Is the CCP facing a civil war?

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neverfail
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Re: Is the CCP facing a civil war?

Post by neverfail » Wed Nov 03, 2021 7:23 pm

lzzrdgrrl wrote:
Wed Nov 03, 2021 4:12 pm
neverfail wrote:You and I might even live to see the United States disintegrate. When the 13 states that formed the CSA seceeded back in 1861 there was not a single clause in the US constitution that said that they could not do so: so legally those 13 states were only exercising their constitutional right. Conversely President Abe Lincoln may have been acting "unconstitutionally" (i.e. illegally) by sending the US army south to force these states back into the American Union against their will.
That's the kernel of the lost cause mythos, which the United States has extended to her entire national entity in the arena of global affairs.......
:? :?: Eh? :?:

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lzzrdgrrl
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Re: Is the CCP facing a civil war?

Post by lzzrdgrrl » Thu Nov 04, 2021 9:01 am

neverfail wrote:
Wed Nov 03, 2021 7:23 pm
lzzrdgrrl wrote:
Wed Nov 03, 2021 4:12 pm
neverfail wrote:You and I might even live to see the United States disintegrate. When the 13 states that formed the CSA seceeded back in 1861 there was not a single clause in the US constitution that said that they could not do so: so legally those 13 states were only exercising their constitutional right. Conversely President Abe Lincoln may have been acting "unconstitutionally" (i.e. illegally) by sending the US army south to force these states back into the American Union against their will.
That's the kernel of the lost cause mythos, which the United States has extended to her entire national entity in the arena of global affairs.......
:? :?: Eh? :?:

Oh..... the last great hope of freedom and democracy the world will ever know. Heaven and earth will be reunited only when the United States covers the entire globe, make that....... 246 states instead of 50. Peace, freedom and ultimate glorification can only be achieved once everybody thinks like US, acts like US and more or less, looks like US........

The world outside of America is finding its voice and is leaving the classic liberals as a disappointed suitor, but it is a beautiful dream and one the Establishment is reluctant to let go:

https://encyclopediavirginia.org/entrie ... cause-the/
I have a certain notoriety among the lesser gods........

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Sertorio
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Re: Is the CCP facing a civil war?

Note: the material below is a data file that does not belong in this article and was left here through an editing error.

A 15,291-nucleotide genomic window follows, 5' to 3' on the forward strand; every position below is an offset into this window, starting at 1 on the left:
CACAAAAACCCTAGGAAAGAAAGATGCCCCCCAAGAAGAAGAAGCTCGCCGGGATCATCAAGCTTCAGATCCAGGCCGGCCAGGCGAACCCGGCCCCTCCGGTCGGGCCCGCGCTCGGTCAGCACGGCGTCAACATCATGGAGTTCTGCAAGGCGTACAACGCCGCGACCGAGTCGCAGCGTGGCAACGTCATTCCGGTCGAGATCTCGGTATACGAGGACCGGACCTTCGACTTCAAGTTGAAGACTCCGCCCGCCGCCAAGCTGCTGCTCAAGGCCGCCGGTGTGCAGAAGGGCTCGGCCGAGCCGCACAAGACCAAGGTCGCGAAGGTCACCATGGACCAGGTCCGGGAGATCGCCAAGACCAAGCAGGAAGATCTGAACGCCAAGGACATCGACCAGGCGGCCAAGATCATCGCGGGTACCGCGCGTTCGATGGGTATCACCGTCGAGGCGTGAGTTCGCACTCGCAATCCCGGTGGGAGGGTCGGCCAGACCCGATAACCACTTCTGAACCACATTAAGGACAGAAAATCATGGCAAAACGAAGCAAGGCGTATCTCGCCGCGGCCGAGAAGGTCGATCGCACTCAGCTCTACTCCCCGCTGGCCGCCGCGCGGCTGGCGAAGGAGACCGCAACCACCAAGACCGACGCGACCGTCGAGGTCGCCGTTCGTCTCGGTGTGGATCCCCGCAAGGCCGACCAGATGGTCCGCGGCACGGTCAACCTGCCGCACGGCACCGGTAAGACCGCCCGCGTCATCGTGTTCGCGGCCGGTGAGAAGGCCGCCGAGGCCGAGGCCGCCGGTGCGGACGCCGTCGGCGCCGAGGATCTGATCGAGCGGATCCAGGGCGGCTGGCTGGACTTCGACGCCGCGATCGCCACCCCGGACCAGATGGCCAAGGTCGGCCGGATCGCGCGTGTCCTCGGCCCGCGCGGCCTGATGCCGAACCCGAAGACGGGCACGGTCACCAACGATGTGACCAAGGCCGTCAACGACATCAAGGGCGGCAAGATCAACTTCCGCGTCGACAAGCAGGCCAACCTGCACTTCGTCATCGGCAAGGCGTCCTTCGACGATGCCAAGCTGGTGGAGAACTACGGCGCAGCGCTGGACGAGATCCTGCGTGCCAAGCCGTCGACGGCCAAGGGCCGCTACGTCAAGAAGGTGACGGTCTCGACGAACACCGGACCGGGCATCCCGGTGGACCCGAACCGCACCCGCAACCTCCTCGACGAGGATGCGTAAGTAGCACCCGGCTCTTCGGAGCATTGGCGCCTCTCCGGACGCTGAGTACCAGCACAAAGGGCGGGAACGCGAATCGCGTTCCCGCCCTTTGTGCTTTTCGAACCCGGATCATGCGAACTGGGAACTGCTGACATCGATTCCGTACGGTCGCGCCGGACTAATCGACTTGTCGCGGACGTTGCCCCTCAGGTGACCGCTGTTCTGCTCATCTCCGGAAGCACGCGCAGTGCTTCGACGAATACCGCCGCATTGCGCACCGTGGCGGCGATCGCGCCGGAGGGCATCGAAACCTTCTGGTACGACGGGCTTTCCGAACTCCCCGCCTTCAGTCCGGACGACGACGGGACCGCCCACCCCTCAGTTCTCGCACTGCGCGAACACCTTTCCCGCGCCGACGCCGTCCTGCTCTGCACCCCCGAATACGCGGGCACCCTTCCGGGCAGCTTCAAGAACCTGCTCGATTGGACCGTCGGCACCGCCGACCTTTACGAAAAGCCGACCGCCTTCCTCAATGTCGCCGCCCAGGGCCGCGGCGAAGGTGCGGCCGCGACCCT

Post by Sertorio » Thu Nov 04, 2021 9:48 am

lzzrdgrrl wrote:
Thu Nov 04, 2021 9:01 am
neverfail wrote:
Wed Nov 03, 2021 7:23 pm
lzzrdgrrl wrote:
Wed Nov 03, 2021 4:12 pm
neverfail wrote:You and I might even live to see the United States disintegrate. When the 13 states that formed the CSA seceeded back in 1861 there was not a single clause in the US constitution that said that they could not do so: so legally those 13 states were only exercising their constitutional right. Conversely President Abe Lincoln may have been acting "unconstitutionally" (i.e. illegally) by sending the US army south to force these states back into the American Union against their will.
That's the kernel of the lost cause mythos, which the United States has extended to her entire national entity in the arena of global affairs.......
:? :?: Eh? :?:

Oh..... the last great hope of freedom and democracy the world will ever know. Heaven and earth will be reunited only when the United States covers the entire globe, make that....... 246 states instead of 50. Peace, freedom and ultimate glorification can only be achieved once everybody thinks like US, acts like US and more or less, looks like US........

The world outside of America is finding its voice and is leaving the classic liberals as a disappointed suitor, but it is a beautiful dream and one the Establishment is reluctant to let go:

https://encyclopediavirginia.org/entrie ... cause-the/
The questions which often come to my mind are:

1. Was there a true sense of identity among the citizens of the Confederacy, or not?
2. Could the Confederacy have fought as it did, without such a sense of identity?
3. Could such a strong sense of identity be mainly linked to the existence of slavery in the Confederacy?
4. If not, then what were the roots of such a sense of identity?

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Doc
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Re: Is the CCP facing a civil war?

Post by Doc » Thu Nov 04, 2021 10:26 am

Sertorio wrote:
Thu Nov 04, 2021 9:48 am
lzzrdgrrl wrote:
Thu Nov 04, 2021 9:01 am
neverfail wrote:
Wed Nov 03, 2021 7:23 pm
lzzrdgrrl wrote:
Wed Nov 03, 2021 4:12 pm
neverfail wrote:You and I might even live to see the United States disintegrate. When the 13 states that formed the CSA seceeded back in 1861 there was not a single clause in the US constitution that said that they could not do so: so legally those 13 states were only exercising their constitutional right. Conversely President Abe Lincoln may have been acting "unconstitutionally" (i.e. illegally) by sending the US army south to force these states back into the American Union against their will.
That's the kernel of the lost cause mythos, which the United States has extended to her entire national entity in the arena of global affairs.......
:? :?: Eh? :?:

Oh..... the last great hope of freedom and democracy the world will ever know. Heaven and earth will be reunited only when the United States covers the entire globe, make that....... 246 states instead of 50. Peace, freedom and ultimate glorification can only be achieved once everybody thinks like US, acts like US and more or less, looks like US........

The world outside of America is finding its voice and is leaving the classic liberals as a disappointed suitor, but it is a beautiful dream and one the Establishment is reluctant to let go:

https://encyclopediavirginia.org/entrie ... cause-the/
The questions which often come to my mind are:

1. Was there a true sense of identity among the citizens of the Confederacy, or not?